Do you have what it takes to go hardcore treasure hunting?

Back home and I think the chickens missed me. There was definitely extra clucking when I went to feed them. Its not like they didn’t have company while I was away though; with 2 neighbours and my stepdaughter all doing shifts they had more minders than Beyonce. Scratchy the cat on the other hand was his usual indifferent self. Sharon told me she spent 30 mins cuddling him every night so he’s probably wishing I’d stayed away……

My Lille trip was a huge success. Braderie de Lille is an annual event held the first weekend in September. It dates back to the 12th century and claims to be Europe’s largest flea market with 10,000 sellers and millions of visitors. Even though I’d done some research I still wasn’t prepared for the size of the market and the range and quality of the goods available. I was like a kid in a sweet shop – miles and miles of old, dusty, quirky, interesting stuff! Like the car boot (see one of my earlier posts) I was a bit of a rookie but with some on site improvisation we managed to secure a haul of treasure and get it all in my 4WD. Here are my tips for other first timers:

  • Go with a wish list. There is so much on offer you run the risk of filling the car with random purchases before you spot the items you really went for.
  • Measure your rooms and spaces before you leave home and take a tape measure to the market.
  • Take the biggest vehicle you can, and if you own it line it with old sheets so that you don’t damage the interior shoving furniture into it (sorry Mr W…). Measure the inside of the vehicle.
  • Take a trolley or barrow to carry heavy items, plus straps to secure them. We bought 2 granny shopping trolleys at the market ( €15 each) and pilfered some string from a stall holder. We broke one of the trolleys carrying a set of industrial chairs, and the string finally broke under the weight of a church pew. At one point we commandeered an abandoned supermarket trolley so we might have been rookies but we were certainly resourceful.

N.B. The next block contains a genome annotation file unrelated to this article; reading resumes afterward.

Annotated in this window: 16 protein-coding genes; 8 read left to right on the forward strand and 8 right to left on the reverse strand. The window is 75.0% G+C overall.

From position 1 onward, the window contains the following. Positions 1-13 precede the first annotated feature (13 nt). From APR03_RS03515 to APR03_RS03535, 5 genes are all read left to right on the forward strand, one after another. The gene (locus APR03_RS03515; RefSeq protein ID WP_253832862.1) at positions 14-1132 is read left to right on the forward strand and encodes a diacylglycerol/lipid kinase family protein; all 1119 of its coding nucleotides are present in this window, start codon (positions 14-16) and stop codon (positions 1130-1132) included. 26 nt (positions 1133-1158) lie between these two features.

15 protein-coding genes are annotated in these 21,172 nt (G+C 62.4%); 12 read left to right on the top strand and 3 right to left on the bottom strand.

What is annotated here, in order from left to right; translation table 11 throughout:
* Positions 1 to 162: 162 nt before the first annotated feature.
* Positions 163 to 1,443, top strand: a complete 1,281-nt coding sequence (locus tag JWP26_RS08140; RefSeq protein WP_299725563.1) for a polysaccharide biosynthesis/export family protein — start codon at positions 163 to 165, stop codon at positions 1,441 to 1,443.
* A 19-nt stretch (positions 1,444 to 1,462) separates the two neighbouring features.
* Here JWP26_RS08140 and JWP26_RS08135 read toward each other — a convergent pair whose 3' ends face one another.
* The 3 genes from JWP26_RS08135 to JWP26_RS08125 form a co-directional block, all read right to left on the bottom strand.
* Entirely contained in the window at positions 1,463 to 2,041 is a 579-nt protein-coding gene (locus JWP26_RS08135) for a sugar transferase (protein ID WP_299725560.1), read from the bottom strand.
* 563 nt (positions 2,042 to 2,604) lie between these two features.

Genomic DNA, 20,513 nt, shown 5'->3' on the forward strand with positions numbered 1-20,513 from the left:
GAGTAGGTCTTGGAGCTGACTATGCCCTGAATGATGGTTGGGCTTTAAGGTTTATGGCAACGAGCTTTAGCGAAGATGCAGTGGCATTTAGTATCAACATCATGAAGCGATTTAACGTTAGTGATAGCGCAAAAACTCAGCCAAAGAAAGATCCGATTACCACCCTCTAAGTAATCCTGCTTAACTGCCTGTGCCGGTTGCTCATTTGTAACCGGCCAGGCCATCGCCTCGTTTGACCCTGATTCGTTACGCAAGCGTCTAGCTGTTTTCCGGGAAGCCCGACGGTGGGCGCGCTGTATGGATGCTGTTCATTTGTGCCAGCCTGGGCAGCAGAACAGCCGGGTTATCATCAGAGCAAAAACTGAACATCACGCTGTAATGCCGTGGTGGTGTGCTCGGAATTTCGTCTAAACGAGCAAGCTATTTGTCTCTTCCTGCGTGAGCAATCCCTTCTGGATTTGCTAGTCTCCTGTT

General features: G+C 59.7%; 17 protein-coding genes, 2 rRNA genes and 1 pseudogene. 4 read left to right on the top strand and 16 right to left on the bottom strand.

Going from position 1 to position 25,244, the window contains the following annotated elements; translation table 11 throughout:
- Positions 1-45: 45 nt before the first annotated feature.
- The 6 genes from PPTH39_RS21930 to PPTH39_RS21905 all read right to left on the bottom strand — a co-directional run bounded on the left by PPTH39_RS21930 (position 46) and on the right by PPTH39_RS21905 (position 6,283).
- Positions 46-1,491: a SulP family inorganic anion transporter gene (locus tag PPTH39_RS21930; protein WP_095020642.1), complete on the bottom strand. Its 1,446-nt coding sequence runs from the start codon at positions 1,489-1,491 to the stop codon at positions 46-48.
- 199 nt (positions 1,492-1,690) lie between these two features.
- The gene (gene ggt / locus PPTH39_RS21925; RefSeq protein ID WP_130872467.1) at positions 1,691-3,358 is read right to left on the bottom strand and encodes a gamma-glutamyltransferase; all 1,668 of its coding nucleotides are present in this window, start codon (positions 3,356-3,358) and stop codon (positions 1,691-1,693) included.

• Take at least one other person to help carry things, but make sure they’re strong and have the stamina – you don’t want a whinger holding you back!
  • Take your whole budget in cash, I didn’t see anyone with a credit card machine and only a few cash points, and go prepared to barter. Typically we would pay 60-70% of the first price quoted.
  • Staying in Lille is ideal, and I’d recommend the hotel L’Hermitage Gantois. It’s a beautifully restored former hospice and perfectly located. They have valet parking but can’t get your car out until 8pm on Sunday so you can park at Grand Palais multi-storey which is a 10 min walk away – €22.50 for 24hrs.

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So what treasures did I find?

A church pew for €70, and a set of industrial style chairs for €130, I bartered for 6 and he threw in the 7th for free!

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A ladder back style chair with rush seat, an old trunk, €30 and a pot belly stove for €50. Bartering for the stove was fun as 2 other stall holders joined in!

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Two bar signs for my stepdaughters garage bar – €10 each. One lights up and just needed the plug changing so it would work in the UK

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A beautiful brass coat rack and parcel shelf like the type you see on old trains – €120, and what appears to be a wall mounted stand for riding hats which I plan to put on the back of a bedroom door – €10.

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But my favourite purchases have to be the 5 tractor seats I bought individually at an average price of €12. They will be perfect for the cast iron bar stools I bought in an antique shop.

My sister also brought home a haul (well I did as she was flying), and her favourite purchase was the antique lift floor indicator. We’d seen it on the first morning priced at €350 and it was still on the stall on Sunday afternoon and we took it home for €120 – bargain!



Next year I will be hiring a van, and possibly a trailer…. My sister is already invited based on her strength and stamina. Two other friends want to join me but I may need to test their endurance first…….